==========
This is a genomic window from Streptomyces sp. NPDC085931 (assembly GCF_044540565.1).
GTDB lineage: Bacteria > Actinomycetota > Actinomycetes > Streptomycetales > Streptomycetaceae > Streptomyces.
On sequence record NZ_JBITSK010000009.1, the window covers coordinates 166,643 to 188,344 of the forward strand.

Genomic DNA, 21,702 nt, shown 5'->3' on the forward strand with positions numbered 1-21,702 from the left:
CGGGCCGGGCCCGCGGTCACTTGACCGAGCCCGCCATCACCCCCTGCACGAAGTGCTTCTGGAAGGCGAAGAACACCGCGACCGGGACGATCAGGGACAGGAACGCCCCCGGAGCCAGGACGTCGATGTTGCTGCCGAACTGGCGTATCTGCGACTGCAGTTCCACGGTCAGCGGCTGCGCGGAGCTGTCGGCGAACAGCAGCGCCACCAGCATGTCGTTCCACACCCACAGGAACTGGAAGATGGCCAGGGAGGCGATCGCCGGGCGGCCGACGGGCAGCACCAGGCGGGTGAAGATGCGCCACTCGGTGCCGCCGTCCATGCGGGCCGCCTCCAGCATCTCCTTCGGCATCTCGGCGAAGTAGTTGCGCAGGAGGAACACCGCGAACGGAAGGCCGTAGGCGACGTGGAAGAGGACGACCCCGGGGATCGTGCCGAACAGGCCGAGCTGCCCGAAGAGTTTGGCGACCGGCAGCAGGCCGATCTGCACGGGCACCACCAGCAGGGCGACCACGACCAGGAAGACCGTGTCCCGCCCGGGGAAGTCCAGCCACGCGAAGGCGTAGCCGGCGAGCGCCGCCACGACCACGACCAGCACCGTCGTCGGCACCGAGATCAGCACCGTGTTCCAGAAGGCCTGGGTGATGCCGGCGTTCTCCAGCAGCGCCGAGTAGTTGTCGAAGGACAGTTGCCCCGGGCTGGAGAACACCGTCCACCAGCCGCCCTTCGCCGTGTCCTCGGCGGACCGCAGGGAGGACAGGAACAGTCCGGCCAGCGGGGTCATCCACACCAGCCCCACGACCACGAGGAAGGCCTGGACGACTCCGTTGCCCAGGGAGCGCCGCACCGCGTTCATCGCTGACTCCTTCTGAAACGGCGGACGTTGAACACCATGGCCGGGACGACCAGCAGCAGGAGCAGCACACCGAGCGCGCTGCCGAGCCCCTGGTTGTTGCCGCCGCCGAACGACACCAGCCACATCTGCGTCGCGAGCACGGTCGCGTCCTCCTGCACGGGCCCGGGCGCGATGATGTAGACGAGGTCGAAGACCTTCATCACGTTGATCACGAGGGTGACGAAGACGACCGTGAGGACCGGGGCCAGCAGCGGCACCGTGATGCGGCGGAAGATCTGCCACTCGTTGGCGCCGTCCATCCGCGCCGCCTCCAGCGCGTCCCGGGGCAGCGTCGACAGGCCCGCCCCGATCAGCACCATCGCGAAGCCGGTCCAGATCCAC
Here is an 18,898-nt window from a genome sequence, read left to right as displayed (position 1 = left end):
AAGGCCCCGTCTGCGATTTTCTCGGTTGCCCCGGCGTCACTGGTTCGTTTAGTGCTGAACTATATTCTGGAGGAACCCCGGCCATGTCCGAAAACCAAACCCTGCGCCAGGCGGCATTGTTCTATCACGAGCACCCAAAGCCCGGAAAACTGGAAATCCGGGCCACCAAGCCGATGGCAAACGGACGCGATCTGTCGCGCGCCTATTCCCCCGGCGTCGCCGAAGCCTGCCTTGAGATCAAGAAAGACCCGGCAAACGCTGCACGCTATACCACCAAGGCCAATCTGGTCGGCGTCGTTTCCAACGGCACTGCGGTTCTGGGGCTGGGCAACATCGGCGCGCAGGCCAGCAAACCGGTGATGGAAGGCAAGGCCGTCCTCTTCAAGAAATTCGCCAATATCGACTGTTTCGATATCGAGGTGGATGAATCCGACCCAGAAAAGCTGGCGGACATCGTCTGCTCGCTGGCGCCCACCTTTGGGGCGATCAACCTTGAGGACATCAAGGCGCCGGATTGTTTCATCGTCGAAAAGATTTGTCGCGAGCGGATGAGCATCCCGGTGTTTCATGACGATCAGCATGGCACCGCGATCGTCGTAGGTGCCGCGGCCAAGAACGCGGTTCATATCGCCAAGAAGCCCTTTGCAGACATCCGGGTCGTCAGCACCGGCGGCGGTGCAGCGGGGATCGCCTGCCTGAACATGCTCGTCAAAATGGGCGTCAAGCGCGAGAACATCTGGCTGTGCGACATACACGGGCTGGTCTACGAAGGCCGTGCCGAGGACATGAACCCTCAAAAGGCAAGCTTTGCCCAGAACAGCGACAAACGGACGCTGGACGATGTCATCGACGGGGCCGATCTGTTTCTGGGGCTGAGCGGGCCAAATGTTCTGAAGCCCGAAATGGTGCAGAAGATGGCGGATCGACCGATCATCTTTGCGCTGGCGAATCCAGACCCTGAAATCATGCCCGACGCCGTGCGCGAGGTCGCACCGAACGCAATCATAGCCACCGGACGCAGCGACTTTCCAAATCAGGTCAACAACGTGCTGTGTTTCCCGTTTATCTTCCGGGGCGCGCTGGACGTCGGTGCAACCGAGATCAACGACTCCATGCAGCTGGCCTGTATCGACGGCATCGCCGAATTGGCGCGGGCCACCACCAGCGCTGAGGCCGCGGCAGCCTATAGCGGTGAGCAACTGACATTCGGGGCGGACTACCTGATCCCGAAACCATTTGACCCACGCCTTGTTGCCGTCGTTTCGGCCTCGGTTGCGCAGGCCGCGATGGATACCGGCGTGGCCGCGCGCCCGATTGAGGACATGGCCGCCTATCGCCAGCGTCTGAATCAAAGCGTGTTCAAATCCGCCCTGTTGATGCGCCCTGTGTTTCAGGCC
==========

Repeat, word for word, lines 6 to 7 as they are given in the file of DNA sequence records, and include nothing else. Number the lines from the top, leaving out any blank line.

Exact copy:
Here is an 18,898-nt window from a genome sequence, read left to right as displayed (position 1 = left end):
AAGGCCCCGTCTGCGATTTTCTCGGTTGCCCCGGCGTCACTGGTTCGTTTAGTGCTGAACTATATTCTGGAGGAACCCCGGCCATGTCCGAAAACCAAACCCTGCGCCAGGCGGCATTGTTCTATCACGAGCACCCAAAGCCCGGAAAACTGGAAATCCGGGCCACCAAGCCGATGGCAAACGGACGCGATCTGTCGCGCGCCTATTCCCCCGGCGTCGCCGAAGCCTGCCTTGAGATCAAGAAAGACCCGGCAAACGCTGCACGCTATACCACCAAGGCCAATCTGGTCGGCGTCGTTTCCAACGGCACTGCGGTTCTGGGGCTGGGCAACATCGGCGCGCAGGCCAGCAAACCGGTGATGGAAGGCAAGGCCGTCCTCTTCAAGAAATTCGCCAATATCGACTGTTTCGATATCGAGGTGGATGAATCCGACCCAGAAAAGCTGGCGGACATCGTCTGCTCGCTGGCGCCCACCTTTGGGGCGATCAACCTTGAGGACATCAAGGCGCCGGATTGTTTCATCGTCGAAAAGATTTGTCGCGAGCGGATGAGCATCCCGGTGTTTCATGACGATCAGCATGGCACCGCGATCGTCGTAGGTGCCGCGGCCAAGAACGCGGTTCATATCGCCAAGAAGCCCTTTGCAGACATCCGGGTCGTCAGCACCGGCGGCGGTGCAGCGGGGATCGCCTGCCTGAACATGCTCGTCAAAATGGGCGTCAAGCGCGAGAACATCTGGCTGTGCGACATACACGGGCTGGTCTACGAAGGCCGTGCCGAGGACATGAACCCTCAAAAGGCAAGCTTTGCCCAGAACAGCGACAAACGGACGCTGGACGATGTCATCGACGGGGCCGATCTGTTTCTGGGGCTGAGCGGGCCAAATGTTCTGAAGCCCGAAATGGTGCAGAAGATGGCGGATCGACCGATCATCTTTGCGCTGGCGAATCCAGACCCTGAAATCATGCCCGACGCCGTGCGCGAGGTCGCACCGAACGCAATCATAGCCACCGGACGCAGCGACTTTCCAAATCAGGTCAACAACGTGCTGTGTTTCCCGTTTATCTTCCGGGGCGCGCTGGACGTCGGTGCAACCGAGATCAACGACTCCATGCAGCTGGCCTGTATCGACGGCATCGCCGAATTGGCGCGGGCCACCACCAGCGCTGAGGCCGCGGCAGCCTATAGCGGTGAGCAACTGACATTCGGGGCGGACTACCTGATCCCGAAACCATTTGACCCACGCCTTGTTGCCGTCGTTTCGGCCTCGGTTGCGCAGGCCGCGATGGATACCGGCGTGGCCGCGCGCCCGATTGAGGACATGGCCGCCTATCGCCAGCGTCTGAATCAAAGCGTGTTCAAATCCGCCCTGTTGATGCGCCCTGTGTTTCAGGCC